Getting Comfortable with the Alexander Technique — 8 Comments

  1. I adore your student’s phrase, as I am feeling exactly the same way right now. Your student’s statement is succinct and to the point! Thanks so much for this post, Imogen.

  2. Thanks for posting this, Imogen. I read the post that inspired it as well. My habitual tendency is to daydream, hang back, and be an introvert, but I feel much happier, healthier, more engaged, and alert when I’m doing more extroverted activities – such as teaching, acting, speaking in public. Each time I do any of these things, there is a moment beforehand when I feel a strong resistance to being that present and engaged, but I do it anyway and the resistance weakens.

    • That’s so interesting, Lindsay! I identify myself as an introvert, but have grown to love many more outgoing activities, including teaching group classes too. And you’re right – there is discomfort I have/had to go through to get to the stage where I enjoy it.

  3. This phrase applies to many things in my life, I think! Habits are, indeed, comfortable, even when they cause us pain and trouble. I am working with a physical therapist right now because of neck/shoulder problems, and there are many habitual postures that I need to correct. I have some problems in my cervical spine, no doubt the result of years of imbalance – that likely felt comfortable to me because of familiarity.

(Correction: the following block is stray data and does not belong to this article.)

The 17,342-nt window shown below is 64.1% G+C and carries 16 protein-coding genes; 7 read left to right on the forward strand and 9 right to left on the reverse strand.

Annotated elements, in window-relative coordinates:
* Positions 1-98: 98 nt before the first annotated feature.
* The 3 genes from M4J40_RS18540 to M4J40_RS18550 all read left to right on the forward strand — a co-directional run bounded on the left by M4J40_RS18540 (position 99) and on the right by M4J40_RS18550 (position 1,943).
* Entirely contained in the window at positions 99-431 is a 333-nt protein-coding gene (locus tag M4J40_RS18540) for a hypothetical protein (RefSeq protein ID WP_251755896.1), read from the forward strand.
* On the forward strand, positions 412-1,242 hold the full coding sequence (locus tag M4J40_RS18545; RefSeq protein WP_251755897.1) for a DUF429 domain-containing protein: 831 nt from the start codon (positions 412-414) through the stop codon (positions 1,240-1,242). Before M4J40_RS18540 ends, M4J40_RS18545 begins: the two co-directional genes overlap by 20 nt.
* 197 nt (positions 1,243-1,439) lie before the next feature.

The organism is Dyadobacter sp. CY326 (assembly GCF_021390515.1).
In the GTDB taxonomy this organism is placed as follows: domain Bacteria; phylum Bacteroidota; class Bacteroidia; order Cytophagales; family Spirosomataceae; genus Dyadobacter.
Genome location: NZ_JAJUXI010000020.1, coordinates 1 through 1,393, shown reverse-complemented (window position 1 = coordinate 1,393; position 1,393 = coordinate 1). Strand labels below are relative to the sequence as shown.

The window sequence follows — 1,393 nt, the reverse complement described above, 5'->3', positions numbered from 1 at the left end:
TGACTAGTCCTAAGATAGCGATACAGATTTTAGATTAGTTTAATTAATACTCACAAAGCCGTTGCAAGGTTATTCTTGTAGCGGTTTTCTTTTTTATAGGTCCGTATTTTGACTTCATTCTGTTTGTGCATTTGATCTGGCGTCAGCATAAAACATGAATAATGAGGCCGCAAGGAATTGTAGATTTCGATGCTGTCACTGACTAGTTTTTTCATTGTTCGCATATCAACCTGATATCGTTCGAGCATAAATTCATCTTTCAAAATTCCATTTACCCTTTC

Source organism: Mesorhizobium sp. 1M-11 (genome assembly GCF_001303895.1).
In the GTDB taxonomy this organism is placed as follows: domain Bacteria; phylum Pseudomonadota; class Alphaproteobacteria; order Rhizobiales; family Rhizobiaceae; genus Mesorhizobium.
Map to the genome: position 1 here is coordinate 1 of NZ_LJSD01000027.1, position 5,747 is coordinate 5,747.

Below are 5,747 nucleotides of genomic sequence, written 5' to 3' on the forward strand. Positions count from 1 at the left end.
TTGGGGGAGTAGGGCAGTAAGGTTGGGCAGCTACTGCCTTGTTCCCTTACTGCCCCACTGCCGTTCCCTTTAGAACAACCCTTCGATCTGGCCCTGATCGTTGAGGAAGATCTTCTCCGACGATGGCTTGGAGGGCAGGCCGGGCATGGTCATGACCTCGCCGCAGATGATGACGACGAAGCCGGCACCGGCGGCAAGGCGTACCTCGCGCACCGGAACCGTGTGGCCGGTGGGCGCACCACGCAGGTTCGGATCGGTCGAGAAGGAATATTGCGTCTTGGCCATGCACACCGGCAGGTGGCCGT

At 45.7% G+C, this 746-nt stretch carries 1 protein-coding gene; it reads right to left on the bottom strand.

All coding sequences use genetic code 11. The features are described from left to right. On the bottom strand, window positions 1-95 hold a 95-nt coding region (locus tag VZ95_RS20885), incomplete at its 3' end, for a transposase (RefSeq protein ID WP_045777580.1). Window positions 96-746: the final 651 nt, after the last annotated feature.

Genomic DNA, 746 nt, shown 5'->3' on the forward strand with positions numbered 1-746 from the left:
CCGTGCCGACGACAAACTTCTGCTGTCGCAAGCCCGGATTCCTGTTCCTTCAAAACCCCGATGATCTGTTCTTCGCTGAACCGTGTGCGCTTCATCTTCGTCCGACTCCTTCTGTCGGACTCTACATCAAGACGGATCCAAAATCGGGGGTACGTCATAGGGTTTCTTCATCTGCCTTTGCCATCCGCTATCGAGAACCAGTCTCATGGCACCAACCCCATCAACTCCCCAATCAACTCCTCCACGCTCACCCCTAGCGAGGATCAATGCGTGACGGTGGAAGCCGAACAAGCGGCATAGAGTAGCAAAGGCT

I once had a massage therapist tell me I needed to start to experience my muscle tension as pain. Same thing – I’m so used to tension, I don’t “get” the message about making a change. I’m working on modifying that now, and maybe Alexander Technique will be in my future.

    Thanks for another great column, Imogen.

  4. I so relate to this blog, Imogen. In fact, becoming comfortable with being uncomfortable has been my mantra these last several month as I extend my energy to my business. So this metaphor goes to the body adapting as with Alexander for me and radiates out to how I am choosing to express through my business. Ahh, gotta love those growth spurts.

  5. This resonates with me on so many levels, Imogen! In many things, I have gone through an initial adjustment phase, having to realize that what seemed comfortable was really immobility and stagnation, and although it takes some work to get moving (in writing, in performing, in moving one’s body correctly, in making healthy food choices), the rewards of true comfort, which is full of freedom and possibility, are worth it. Thank you for this post.

  6. Oh, I am in #2 with my back and wanting #1 to return! 🙂
    Nine short weeks ago, I gave birth and my whole body has never been the same since! I think I need to get it sorted though… before I damage myself.

    Thanks for the reminder, Imogen!

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